Wednesday, February 22, 2017

Study: 90% of people DON'T want to know what their future holds

Via Drudge:  Given the choice most people would not want to know their future, even if these events could make them happy, a new study has found.

Researchers say that people would rather avoid the suffering that knowing the future could cause.

Most people wish to avoid regretting their decision to know, and want to preserve the enjoyment of suspense in their lives, the research found.

The team also found that those who prefer not to know the future are more risk averse and are more likely to buy life and legal insurance than people who want to know the future.

They claim that those who choose to be ignorant anticipate regret and so are more pessimistic.

The length of time until an event would occur played a role in participants' responses.

Deliberate ignorance was more likely the nearer the event was.

Link to full article

26 comments:

edutcher said...

This is one of those "playing God" scenarios that shows just what idiots we mortals be.

Knowing would also mean the exact time of death and circumstances.

That, of course, would be subject to change if one took the proper precautions.

Amartel said...

It's more interesting if you don't know. Duh. Also, more opportunity to profit.

Methadras said...

This brings up an interesting philosophical question of randomness. Humans believe that there is a randomness to the universe and specifically their lives. That making daily decisions throughout their lives will lead them to some sort of goal; job, success, money, etc. In reality, what they don't realize is that these decisions aren't made in a bubble. These decisions suffer from near infinite permutations and what I call permutative breakdown. Meaning, the decisions they make are only two to maybe three orders removed from the original decision to go left vs. going right. Think through it logically. I want to get to a destination. I go left, but that decision now has reprecussions for everyone and everything within my immediate line of sight. Meaning, my influence on my randomness is limited to what is basically around me and what I can see. As I'm going left, i'm doing a whole host of things that influence not only me, but other things as well. The positions of matter are changes when they may not have been had I gone right. The influence I have on others positively or negatively due to that decision that I can or cannot be in control of and thinking ahead on that next point in the levels of influence. Then the cascade effect of simply moving through time and space and all of the other things that I influenced by simply making that decision, but not knowing about them because of the layers of removal I am utterly unaware of.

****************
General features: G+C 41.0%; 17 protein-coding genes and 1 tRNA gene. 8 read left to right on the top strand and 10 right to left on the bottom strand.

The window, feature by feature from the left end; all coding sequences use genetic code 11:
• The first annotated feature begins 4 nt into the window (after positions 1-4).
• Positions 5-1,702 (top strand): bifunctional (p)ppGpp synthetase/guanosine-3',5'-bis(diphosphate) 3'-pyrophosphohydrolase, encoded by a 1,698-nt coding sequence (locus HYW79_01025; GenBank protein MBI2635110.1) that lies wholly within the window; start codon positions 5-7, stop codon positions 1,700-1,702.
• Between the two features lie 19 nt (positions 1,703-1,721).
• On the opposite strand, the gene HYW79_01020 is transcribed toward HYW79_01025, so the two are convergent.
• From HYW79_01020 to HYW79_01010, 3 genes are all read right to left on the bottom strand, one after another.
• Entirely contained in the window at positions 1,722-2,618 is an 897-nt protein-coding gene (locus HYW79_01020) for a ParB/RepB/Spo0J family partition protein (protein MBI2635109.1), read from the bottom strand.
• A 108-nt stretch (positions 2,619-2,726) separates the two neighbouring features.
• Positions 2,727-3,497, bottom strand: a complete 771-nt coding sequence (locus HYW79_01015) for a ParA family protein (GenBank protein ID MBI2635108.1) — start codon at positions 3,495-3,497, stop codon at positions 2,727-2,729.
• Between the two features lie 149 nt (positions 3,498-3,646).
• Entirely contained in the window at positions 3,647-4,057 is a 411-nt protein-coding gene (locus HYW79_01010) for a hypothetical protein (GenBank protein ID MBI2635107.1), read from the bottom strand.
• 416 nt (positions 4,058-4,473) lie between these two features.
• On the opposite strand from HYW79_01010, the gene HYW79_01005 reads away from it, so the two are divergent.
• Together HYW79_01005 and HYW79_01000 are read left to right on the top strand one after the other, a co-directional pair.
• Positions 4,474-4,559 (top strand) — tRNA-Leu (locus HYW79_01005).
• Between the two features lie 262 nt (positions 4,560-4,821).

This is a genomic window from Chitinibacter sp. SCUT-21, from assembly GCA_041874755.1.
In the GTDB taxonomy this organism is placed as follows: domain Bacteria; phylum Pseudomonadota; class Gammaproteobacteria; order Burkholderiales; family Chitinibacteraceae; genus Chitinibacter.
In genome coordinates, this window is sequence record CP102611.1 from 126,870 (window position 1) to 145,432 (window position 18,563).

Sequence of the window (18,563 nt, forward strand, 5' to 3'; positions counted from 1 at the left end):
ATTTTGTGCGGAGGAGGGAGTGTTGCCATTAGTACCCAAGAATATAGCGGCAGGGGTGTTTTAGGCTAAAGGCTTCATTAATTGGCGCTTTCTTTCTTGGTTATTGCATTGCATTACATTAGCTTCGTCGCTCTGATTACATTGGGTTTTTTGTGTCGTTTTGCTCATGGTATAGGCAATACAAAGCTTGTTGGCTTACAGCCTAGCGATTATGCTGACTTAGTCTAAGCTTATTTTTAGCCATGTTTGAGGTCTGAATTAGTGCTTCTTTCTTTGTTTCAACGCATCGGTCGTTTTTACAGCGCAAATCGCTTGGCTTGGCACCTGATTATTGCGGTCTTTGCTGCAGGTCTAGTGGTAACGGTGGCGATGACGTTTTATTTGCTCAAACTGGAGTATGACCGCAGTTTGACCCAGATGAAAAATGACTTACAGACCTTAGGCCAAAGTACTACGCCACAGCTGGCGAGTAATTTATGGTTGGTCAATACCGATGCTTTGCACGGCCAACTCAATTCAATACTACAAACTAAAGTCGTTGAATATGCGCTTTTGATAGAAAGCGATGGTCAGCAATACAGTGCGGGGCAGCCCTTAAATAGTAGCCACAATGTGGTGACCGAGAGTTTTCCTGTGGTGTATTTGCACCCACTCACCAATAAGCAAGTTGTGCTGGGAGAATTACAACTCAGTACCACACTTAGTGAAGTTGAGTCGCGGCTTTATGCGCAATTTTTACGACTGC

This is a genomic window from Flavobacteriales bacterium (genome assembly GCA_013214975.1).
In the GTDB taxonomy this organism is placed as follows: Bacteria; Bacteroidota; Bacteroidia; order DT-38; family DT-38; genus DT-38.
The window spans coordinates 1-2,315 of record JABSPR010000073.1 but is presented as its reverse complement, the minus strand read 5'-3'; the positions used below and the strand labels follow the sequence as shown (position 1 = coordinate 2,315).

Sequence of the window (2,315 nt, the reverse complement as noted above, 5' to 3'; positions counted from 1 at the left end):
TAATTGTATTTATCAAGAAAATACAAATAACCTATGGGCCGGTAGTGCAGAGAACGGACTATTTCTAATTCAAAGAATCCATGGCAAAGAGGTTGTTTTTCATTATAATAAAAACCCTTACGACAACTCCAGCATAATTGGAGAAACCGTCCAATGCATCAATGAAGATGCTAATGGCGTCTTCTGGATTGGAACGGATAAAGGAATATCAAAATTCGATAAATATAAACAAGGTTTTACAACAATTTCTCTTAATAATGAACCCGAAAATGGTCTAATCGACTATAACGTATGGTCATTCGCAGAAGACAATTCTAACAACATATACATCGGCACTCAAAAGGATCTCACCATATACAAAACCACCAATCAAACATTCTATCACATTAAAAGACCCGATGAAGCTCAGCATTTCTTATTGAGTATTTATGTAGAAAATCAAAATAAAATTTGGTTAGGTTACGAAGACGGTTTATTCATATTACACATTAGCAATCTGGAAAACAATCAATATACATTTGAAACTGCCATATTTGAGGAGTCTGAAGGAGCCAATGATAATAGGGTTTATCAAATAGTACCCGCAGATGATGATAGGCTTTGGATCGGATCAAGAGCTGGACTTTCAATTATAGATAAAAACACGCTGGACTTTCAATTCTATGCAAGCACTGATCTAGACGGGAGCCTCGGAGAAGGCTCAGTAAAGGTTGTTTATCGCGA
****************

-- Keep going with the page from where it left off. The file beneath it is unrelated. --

In that regard, am I really living in a random space or am I simply going through a program of possible permutations that every other thing is also being influenced by in practically an infinite way. The illusion of randomness or knowing the future is a very limited sphere. The universe will only allow so much knowledge of possible events or future events based on your ability to understand the levels of influence you have which in reality isn't very much. So in reality, if anyone offering you a glimpse of what the future holds would be a charlatan or a God. Because only God would know every instance of every point of every permutation of everything everywhere at the same time and where they will go and what they will do. That's why the future is dark and unknown because it doesn't exist until time drags you forward into it, but also while you are doing things while you are being dragged forward.

Dust Bunny Queen said...

I don't know. If I were going to die in the near future, say 6 months or so....I would want to know so that I can make some arrangements. Get things in order. People tend to put off those types of actions and thoughts because we just don't want to think about it.

Contact my family and visit with them. Make visits with people I care about. Give away my possessions to those who may want some of the family heirlooms. Collectibles to people I know would appreciate. Sell, donate or transfer assets. Do some fun things I've been putting off. If there were time. Take that trip to ...wherever. Maybe even apologize to those who I think I may have wronged. Maybe :-) Make peace with my life.

If I were going to die tomorrow...I'd rather know. No time to do anything

Other than dying, I wouldn't want to know my fate because it is more comforting to think that we may have some control over our futures. The idea that it is predetermined and all our choices, all our wriggling and maneuvering are for nothing is just too depressing.

Dust Bunny Queen said...

Re: dying tomorrow ...rather NOT know.

MamaM said...

That's why the future is dark and unknown because it doesn't exist until time drags you forward into it, but also while you are doing things while you are being dragged forward.

Gads, Methadras, I sort of want to know this and I don't. I also sort of get it and I don't, However, it's comments like this that make reading here a worthwhile if not puzzling experience.

AllenS said...

What if you opened your Chinese fortune cookie, and it said: YOU HAVE 3 HOURS TO LIVE? I'd think: "Damn, just about when I was getting hungry again, I'll be dead!"

ricpic said...

When I was very young I remember an uncle of mine saying on his 35th birthday, "Halfway there." At least he had a future.

edutcher said...

Methadras said...

This brings up an interesting philosophical question of randomness. Humans believe that there is a randomness to the universe and specifically their lives.